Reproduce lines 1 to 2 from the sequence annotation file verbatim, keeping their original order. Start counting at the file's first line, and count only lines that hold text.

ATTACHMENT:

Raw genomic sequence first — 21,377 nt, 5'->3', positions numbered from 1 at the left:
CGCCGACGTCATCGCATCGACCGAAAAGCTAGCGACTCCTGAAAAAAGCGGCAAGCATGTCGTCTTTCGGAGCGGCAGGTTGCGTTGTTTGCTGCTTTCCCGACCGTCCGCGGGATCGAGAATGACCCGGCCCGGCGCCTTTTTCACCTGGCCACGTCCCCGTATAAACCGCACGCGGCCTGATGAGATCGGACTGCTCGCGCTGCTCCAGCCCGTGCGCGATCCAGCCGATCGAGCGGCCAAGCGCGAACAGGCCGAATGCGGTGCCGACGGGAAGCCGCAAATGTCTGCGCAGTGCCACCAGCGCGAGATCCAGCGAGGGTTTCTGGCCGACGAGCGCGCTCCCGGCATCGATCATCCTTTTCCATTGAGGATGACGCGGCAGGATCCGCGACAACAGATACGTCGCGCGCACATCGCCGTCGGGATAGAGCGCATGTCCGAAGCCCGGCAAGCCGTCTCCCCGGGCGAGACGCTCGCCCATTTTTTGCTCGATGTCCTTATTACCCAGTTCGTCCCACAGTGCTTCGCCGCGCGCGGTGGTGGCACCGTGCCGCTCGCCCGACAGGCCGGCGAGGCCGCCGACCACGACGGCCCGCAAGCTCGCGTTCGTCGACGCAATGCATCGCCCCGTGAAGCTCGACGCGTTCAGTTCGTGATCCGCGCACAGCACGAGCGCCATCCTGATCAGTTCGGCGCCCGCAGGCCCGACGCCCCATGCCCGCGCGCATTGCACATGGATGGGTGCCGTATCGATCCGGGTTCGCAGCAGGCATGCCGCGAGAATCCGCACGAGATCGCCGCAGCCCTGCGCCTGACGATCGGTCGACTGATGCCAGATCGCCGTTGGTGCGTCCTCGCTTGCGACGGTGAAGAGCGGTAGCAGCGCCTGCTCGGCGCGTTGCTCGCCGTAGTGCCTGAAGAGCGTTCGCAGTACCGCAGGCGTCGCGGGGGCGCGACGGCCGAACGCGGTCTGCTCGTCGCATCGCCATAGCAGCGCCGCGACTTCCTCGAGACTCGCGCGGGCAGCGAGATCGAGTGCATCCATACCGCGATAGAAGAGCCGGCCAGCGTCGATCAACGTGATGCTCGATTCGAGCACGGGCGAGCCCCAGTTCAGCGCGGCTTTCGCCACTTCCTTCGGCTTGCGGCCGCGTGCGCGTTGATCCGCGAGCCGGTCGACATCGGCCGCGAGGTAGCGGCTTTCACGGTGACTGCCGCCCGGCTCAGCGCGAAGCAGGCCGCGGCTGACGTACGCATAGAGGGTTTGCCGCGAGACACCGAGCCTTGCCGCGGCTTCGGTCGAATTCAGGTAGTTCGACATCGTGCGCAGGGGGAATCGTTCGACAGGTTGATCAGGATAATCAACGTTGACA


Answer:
Raw genomic sequence first — 21,377 nt, 5'->3', positions numbered from 1 at the left:
CGCCGACGTCATCGCATCGACCGAAAAGCTAGCGACTCCTGAAAAAAGCGGCAAGCATGTCGTCTTTCGGAGCGGCAGGTTGCGTTGTTTGCTGCTTTCCCGACCGTCCGCGGGATCGAGAATGACCCGGCCCGGCGCCTTTTTCACCTGGCCACGTCCCCGTATAAACCGCACGCGGCCTGATGAGATCGGACTGCTCGCGCTGCTCCAGCCCGTGCGCGATCCAGCCGATCGAGCGGCCAAGCGCGAACAGGCCGAATGCGGTGCCGACGGGAAGCCGCAAATGTCTGCGCAGTGCCACCAGCGCGAGATCCAGCGAGGGTTTCTGGCCGACGAGCGCGCTCCCGGCATCGATCATCCTTTTCCATTGAGGATGACGCGGCAGGATCCGCGACAACAGATACGTCGCGCGCACATCGCCGTCGGGATAGAGCGCATGTCCGAAGCCCGGCAAGCCGTCTCCCCGGGCGAGACGCTCGCCCATTTTTTGCTCGATGTCCTTATTACCCAGTTCGTCCCACAGTGCTTCGCCGCGCGCGGTGGTGGCACCGTGCCGCTCGCCCGACAGGCCGGCGAGGCCGCCGACCACGACGGCCCGCAAGCTCGCGTTCGTCGACGCAATGCATCGCCCCGTGAAGCTCGACGCGTTCAGTTCGTGATCCGCGCACAGCACGAGCGCCATCCTGATCAGTTCGGCGCCCGCAGGCCCGACGCCCCATGCCCGCGCGCATTGCACATGGATGGGTGCCGTATCGATCCGGGTTCGCAGCAGGCATGCCGCGAGAATCCGCACGAGATCGCCGCAGCCCTGCGCCTGACGATCGGTCGACTGATGCCAGATCGCCGTTGGTGCGTCCTCGCTTGCGACGGTGAAGAGCGGTAGCAGCGCCTGCTCGGCGCGTTGCTCGCCGTAGTGCCTGAAGAGCGTTCGCAGTACCGCAGGCGTCGCGGGGGCGCGACGGCCGAACGCGGTCTGCTCGTCGCATCGCCATAGCAGCGCCGCGACTTCCTCGAGACTCGCGCGGGCAGCGAGATCGAGTGCATCCATACCGCGATAGAAGAGCCGGCCAGCGTCGATCAACGTGATGCTCGATTCGAGCACGGGCGAGCCCCAGTTCAGCGCGGCTTTCGCCACTTCCTTCGGCTTGCGGCCGCGTGCGCGTTGATCCGCGAGCCGGTCGACATCGGCCGCGAGGTAGCGGCTTTCACGGTGACTGCCGCCCGGCTCAGCGCGAAGCAGGCCGCGGCTGACGTACGCATAGAGGGTTTGCCGCGAGACACCGAGCCTTGCCGCGGCTTCGGTCGAATTCAGGTAGTTCGACATCGTGCGCAGGGGGAATCGTTCGACAGGTTGATCAGGATAATCAACGTTGACA